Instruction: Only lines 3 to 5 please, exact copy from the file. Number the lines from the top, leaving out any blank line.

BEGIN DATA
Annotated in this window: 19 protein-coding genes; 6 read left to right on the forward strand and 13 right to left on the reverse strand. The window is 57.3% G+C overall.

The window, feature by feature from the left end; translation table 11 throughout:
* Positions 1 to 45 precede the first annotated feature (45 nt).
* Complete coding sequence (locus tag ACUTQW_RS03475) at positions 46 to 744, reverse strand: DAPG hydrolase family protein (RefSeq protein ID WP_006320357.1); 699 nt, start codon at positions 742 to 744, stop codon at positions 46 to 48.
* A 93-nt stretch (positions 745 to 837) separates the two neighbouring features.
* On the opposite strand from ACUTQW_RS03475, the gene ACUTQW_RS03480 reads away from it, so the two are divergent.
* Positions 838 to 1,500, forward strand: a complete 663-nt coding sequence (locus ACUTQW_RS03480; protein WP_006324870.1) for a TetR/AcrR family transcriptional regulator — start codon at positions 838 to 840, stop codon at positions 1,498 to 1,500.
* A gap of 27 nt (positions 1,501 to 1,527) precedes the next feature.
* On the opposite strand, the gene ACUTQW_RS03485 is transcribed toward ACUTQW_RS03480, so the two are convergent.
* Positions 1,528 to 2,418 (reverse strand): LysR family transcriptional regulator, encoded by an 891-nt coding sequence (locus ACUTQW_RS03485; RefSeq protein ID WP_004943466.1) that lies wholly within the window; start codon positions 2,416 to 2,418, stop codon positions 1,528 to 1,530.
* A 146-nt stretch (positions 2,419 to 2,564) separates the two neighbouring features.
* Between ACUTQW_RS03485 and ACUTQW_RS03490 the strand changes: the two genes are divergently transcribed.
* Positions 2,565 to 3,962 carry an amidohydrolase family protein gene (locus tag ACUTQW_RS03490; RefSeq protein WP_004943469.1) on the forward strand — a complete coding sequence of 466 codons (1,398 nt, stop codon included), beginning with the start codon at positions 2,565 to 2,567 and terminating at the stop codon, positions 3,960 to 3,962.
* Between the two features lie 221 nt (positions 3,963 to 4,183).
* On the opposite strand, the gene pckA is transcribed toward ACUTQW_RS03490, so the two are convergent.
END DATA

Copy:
* Positions 1 to 45 precede the first annotated feature (45 nt).
* Complete coding sequence (locus tag ACUTQW_RS03475) at positions 46 to 744, reverse strand: DAPG hydrolase family protein (RefSeq protein ID WP_006320357.1); 699 nt, start codon at positions 742 to 744, stop codon at positions 46 to 48.
* A 93-nt stretch (positions 745 to 837) separates the two neighbouring features.